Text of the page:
Several news outlets, including The Tennessean, have argued that the documents are required to be released under state public records laws and have warned of a violation of First Amendment protections.
The Tennessee Firearms Association and former Tennessee County Sheriff James Hammond are among outside law enforcement groups and governors who also cited a violation of the state’s public records law in filing for the release of the records, echoing the argument that it is important to know more about the motive before the special legislative session. .
On Monday, their attorneys argued that Covenant School, as a private school, cannot claim school safety waivers under the Public Records Act. They also questioned whether the group of parents had the legal capacity to intervene in the case, or deserved the protection afforded to victims of crime.
Most of the parents have not identified themselves publicly as part of the lawsuits, and their attorneys have indicated that many would like to remain anonymous if the case goes forward.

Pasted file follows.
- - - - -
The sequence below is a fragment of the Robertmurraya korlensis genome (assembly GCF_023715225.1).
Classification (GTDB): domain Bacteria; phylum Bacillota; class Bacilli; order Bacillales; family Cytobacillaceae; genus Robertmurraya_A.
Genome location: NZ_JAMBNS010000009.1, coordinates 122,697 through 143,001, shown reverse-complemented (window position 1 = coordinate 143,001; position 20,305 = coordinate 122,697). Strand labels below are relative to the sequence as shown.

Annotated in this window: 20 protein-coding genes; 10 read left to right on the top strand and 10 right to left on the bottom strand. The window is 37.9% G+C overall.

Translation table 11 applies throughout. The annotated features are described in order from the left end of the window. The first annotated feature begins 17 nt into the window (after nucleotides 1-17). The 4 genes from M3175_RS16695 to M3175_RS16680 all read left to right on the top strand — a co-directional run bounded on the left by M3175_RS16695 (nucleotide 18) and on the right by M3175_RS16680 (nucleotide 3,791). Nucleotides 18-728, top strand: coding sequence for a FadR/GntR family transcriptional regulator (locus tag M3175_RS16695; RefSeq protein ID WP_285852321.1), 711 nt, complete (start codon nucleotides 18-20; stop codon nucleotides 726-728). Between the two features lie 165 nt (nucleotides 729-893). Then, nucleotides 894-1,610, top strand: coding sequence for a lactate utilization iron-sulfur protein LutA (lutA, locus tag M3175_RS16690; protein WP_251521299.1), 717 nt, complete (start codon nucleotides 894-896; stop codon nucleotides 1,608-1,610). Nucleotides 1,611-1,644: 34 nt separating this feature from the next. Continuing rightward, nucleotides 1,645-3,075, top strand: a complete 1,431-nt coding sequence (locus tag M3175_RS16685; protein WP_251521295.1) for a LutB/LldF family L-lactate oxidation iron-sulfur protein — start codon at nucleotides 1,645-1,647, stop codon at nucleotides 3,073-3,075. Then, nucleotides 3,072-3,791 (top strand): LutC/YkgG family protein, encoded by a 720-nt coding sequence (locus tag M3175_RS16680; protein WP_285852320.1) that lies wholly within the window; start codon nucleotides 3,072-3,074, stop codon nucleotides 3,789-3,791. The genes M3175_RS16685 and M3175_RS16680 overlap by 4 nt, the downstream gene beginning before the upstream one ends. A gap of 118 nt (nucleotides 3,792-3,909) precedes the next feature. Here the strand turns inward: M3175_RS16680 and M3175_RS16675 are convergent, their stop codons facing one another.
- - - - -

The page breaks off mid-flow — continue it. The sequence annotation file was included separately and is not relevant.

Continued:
Law enforcement officials in Nashville argued that prematurely releasing the writings would impair the ongoing investigation; Until now they believe the shooter, who was killed by the police at the school, acted alone. The Metropolitan Nashville Police Department, in a separate court filing, did not object to the issuance of a redacted set of the shooter’s writings, despite hiring Counsel Miles of Davidson County to review what one city attorney called a “massive” piece of evidence.
Lieutenant Brent Gibson, the officer overseeing the investigation, estimated in a court filing that it would take a year for the police department to finish its work, warning that “firing any of the puzzle pieces too quickly could jeopardize putting this complex puzzle together.” He added that the agency needed to Call up many records, such as message data and internet search history, and finish her interviews.
Counselor Miles is set to continue to review documents and evidence in police possession, as well as past cases in Tennessee, before making her decision on whether parents have the legal right to intervene.
“My goal is to make sure that whatever needs to get out can get out in a way that protects everyone involved, but also allows for open access,” she said.